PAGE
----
To be fair, Krueger was very careful to leave himself some wiggle room, even going so far as to write that, "I’m not sure it is the best way to go."
But it seems rather obvious that Krueger, like other leftists, wants this giant new source of revenue. Heck, President Obama also has semi-endorsed a VAT, saying it is "something that has worked for other countries."
The President's assertion is especially foolish. After all, European nations imposed VATs about 40 years ago, which simply encouraged more spending and more debt -- and now several nations are on the verge of bankruptcy.
If that's "something that has worked," I'd hate to see the President's idea of failure.
The real lesson is that the United States should not copy Europe's mistakes. This short video has the key arguments against this European-style national sales tax.
I’ve become a fan over the years of the annual Economic Report of the President, released around this time each year by the Council of Economic Advisers. The more than 100 tables in the back of the book provide an invaluable picture of the economy over many decades, covering all the major indicators from output and employment to interest rates and trade. Each report also contains chapters explaining the economic thinking behind administration policies.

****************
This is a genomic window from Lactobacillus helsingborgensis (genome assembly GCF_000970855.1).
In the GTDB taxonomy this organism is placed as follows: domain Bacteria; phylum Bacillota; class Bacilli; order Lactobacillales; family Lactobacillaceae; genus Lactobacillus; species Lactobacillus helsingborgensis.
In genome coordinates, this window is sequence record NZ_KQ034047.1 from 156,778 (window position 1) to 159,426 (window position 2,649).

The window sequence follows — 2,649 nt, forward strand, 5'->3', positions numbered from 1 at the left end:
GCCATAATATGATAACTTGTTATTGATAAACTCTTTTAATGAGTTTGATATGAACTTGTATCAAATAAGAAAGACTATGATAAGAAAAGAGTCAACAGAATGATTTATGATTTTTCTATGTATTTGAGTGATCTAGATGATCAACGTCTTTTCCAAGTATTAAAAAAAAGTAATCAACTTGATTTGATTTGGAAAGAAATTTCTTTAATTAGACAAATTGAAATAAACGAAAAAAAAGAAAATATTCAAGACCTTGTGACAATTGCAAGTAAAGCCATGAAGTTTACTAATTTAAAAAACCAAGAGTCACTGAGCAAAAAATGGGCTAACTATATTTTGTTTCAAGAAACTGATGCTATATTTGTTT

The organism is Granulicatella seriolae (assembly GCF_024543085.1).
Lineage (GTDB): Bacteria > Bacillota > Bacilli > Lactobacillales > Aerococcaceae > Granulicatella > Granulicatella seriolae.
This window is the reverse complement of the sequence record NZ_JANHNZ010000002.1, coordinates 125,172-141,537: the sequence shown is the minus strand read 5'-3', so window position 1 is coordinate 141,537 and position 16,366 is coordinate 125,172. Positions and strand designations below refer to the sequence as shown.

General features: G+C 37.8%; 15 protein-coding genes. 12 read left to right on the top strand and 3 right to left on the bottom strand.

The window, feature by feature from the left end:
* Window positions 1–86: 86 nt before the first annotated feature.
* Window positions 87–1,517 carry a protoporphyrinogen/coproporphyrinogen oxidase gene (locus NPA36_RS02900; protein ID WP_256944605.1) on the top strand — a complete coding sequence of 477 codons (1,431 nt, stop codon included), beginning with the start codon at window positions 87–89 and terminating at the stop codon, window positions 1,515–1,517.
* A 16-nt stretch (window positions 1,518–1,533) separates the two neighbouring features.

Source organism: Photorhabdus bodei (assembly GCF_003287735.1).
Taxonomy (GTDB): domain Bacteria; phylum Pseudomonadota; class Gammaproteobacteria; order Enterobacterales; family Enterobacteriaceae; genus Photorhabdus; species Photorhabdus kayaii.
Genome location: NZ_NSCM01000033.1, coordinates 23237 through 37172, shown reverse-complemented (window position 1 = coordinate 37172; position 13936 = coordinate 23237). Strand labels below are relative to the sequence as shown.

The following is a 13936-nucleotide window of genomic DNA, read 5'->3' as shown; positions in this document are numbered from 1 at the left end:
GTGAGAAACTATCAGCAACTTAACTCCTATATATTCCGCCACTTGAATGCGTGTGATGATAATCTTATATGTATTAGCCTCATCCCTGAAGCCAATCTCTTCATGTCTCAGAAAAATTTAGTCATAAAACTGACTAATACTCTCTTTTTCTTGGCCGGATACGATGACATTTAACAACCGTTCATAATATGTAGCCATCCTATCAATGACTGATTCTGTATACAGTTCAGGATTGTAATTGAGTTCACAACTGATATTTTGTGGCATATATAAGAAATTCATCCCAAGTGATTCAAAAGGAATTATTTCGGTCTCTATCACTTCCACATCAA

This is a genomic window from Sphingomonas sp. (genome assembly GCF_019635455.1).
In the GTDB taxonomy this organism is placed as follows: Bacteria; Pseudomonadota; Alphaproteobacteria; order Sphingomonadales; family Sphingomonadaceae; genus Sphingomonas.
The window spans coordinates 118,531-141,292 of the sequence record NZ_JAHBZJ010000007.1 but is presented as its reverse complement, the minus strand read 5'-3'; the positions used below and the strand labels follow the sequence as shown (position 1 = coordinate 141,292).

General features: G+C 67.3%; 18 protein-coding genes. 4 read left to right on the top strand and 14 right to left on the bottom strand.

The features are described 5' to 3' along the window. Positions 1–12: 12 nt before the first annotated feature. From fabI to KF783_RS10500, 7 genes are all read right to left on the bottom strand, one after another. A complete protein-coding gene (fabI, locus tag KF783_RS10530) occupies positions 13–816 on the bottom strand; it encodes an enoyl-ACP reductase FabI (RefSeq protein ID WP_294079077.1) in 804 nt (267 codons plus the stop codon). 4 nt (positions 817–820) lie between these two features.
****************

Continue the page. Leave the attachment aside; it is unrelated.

Chapter 10 of the latest report focuses on “Fostering Productivity Growth through Innovation and Trade.” For critics of trade, it offers sound economic reasons why trade raises U.S. productivity and, thus, over the long run, U.S. living standards.
One of ways trade promotes growth is “Firm Productivity.” Economists have come to appreciate that firms within an industry will differ in their productivity. Those that are more productive will tend to grow and prosper in larger and more competitive global markets. As a result,
when a country opens to trade, more productive firms grow relative to less productive firms, thus shifting labor and other resources to the better organized firms and increasing overall productivity. Even if workers do not switch industries, they move from firms that are either poorly managed or that use less advanced technology and production processes toward the more productive firms.
The report doesn’t mention this, but one reason why firms differ in their productivity is unionization. As I spell out in an “Economic Watch” column in today’s Washington Times, and explore in more detail in the latest Cato Journal, unionized firms tend to lose market share to non-unionized firms:
The weight of evidence indicates that, for most firms in most sectors, unionization leaves companies less able to compete successfully. The core problem is that unions cause compensation to rise faster than productivity, eroding profits while at the same time reducing the ability of firms to remain price-competitive. The result over time is that unionized firms have tended to lose market share to non-unionized firms, in domestic as well as international markets.
Compared to equivalent non-unionized competitors, unionized firms are associated with lower profits, less investment in physical capital, and less spending on research and development. By exposing an industry (say, automobiles) to more vigorous international competition, trade accelerates the shift from less competitive unionized firms to more competitive non-unionized firms.
Economists serving a Democratic administration would be understandably reluctant to say such a thing explicitly, but it is certainly there between the lines in Chapter 10 of the new Economic Report of the President.